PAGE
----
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By msmash from Slashdot's marching-forward department:
July 12 '18 at 10:41 AM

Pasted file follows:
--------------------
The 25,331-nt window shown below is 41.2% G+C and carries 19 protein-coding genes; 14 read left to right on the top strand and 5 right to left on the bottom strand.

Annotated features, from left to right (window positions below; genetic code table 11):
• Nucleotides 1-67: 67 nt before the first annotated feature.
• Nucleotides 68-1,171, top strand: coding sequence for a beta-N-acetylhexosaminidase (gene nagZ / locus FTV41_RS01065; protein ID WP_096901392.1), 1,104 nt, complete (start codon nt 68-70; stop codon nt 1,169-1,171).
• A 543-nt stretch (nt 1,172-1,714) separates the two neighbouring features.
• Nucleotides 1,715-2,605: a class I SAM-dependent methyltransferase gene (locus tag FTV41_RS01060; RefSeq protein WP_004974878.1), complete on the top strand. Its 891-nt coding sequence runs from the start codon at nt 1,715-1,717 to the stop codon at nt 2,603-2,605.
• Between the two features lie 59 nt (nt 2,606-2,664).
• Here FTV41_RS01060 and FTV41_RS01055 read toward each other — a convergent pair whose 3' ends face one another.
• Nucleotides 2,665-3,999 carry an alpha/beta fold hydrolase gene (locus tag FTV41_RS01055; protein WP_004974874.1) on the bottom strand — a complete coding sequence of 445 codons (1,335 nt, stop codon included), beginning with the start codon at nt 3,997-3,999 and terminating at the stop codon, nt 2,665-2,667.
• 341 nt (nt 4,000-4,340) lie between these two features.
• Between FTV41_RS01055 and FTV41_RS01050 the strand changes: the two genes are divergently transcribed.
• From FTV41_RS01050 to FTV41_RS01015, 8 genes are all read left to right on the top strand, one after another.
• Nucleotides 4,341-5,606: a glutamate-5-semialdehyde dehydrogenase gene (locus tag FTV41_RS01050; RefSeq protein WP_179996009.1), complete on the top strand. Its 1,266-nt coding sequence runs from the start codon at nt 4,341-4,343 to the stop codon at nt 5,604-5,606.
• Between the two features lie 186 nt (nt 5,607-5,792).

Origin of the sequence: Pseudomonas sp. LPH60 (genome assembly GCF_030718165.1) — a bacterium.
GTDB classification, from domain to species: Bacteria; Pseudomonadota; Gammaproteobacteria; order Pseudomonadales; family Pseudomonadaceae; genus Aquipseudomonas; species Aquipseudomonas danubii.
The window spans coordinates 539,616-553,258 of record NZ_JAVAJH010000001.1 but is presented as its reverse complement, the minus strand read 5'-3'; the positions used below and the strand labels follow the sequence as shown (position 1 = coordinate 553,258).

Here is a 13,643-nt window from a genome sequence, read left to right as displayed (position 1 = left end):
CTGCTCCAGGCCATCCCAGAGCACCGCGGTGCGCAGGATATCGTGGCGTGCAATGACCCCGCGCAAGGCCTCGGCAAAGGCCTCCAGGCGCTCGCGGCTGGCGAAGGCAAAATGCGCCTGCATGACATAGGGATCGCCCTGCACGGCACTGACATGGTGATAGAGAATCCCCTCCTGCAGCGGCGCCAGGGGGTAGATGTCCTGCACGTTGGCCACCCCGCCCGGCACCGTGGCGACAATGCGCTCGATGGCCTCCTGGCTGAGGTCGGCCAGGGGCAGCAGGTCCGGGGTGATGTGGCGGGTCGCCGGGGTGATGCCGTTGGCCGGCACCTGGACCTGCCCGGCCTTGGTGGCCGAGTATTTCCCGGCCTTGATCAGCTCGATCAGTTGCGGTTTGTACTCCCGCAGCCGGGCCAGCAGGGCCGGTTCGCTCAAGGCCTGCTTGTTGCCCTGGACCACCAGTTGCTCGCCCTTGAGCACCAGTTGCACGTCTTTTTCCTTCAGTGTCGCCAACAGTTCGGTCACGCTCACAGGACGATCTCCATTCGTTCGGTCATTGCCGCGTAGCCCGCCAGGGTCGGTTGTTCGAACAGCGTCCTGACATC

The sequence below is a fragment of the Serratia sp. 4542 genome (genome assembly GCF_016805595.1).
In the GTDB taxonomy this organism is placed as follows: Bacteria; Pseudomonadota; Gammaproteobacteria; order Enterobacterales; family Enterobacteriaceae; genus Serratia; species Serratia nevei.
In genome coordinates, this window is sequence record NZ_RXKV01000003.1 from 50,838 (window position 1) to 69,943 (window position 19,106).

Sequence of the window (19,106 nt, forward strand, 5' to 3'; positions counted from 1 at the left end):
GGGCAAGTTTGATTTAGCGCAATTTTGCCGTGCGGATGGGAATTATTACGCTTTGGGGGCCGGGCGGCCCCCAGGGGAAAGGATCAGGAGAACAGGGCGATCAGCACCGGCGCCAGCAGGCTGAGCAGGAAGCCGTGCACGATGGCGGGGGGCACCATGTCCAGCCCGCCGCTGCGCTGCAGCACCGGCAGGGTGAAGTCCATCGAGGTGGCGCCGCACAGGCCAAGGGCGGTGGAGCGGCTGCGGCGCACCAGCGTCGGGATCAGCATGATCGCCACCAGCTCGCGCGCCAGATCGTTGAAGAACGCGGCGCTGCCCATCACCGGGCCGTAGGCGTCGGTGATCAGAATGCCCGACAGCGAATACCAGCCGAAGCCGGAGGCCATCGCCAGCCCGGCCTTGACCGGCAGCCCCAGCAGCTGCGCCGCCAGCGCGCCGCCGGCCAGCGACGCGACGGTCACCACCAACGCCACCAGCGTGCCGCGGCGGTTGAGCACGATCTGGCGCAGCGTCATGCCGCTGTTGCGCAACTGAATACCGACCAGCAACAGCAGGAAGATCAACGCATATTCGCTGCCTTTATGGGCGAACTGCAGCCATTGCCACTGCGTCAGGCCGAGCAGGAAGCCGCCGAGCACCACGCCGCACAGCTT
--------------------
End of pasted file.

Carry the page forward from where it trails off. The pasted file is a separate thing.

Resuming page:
What if, instead of a black and white X-ray picture, a doctor of a cancer patient had access to color images identifying the tissues being scanned? From a post: This is now a reality, thanks to a New-Zealand company that scanned, for the first time, a human body using a breakthrough color medical scanner based on the Medipix3 technology developed at CERN. Father and son scientists Professors Phil and Anthony Butler from Canterbury and Otago Universities spent a decade building and refining their product. Medipix is a family of read-out chips for particle imaging and detection. The original concept of Medipix is that it works like a camera, detecting and counting each individual particle hitting the pixels when its electronic shutter is open. This enables high-resolution, high-contrast, very reliable images, making it unique for imaging applications in particular in the medical field. Hybrid pixel-detector technology was initially developed to address the needs of particle tracking at the Large Hadron Collider, and successive generations of Medipix chips have demonstrated over 20 years the great potential of the technology outside of high-energy physics.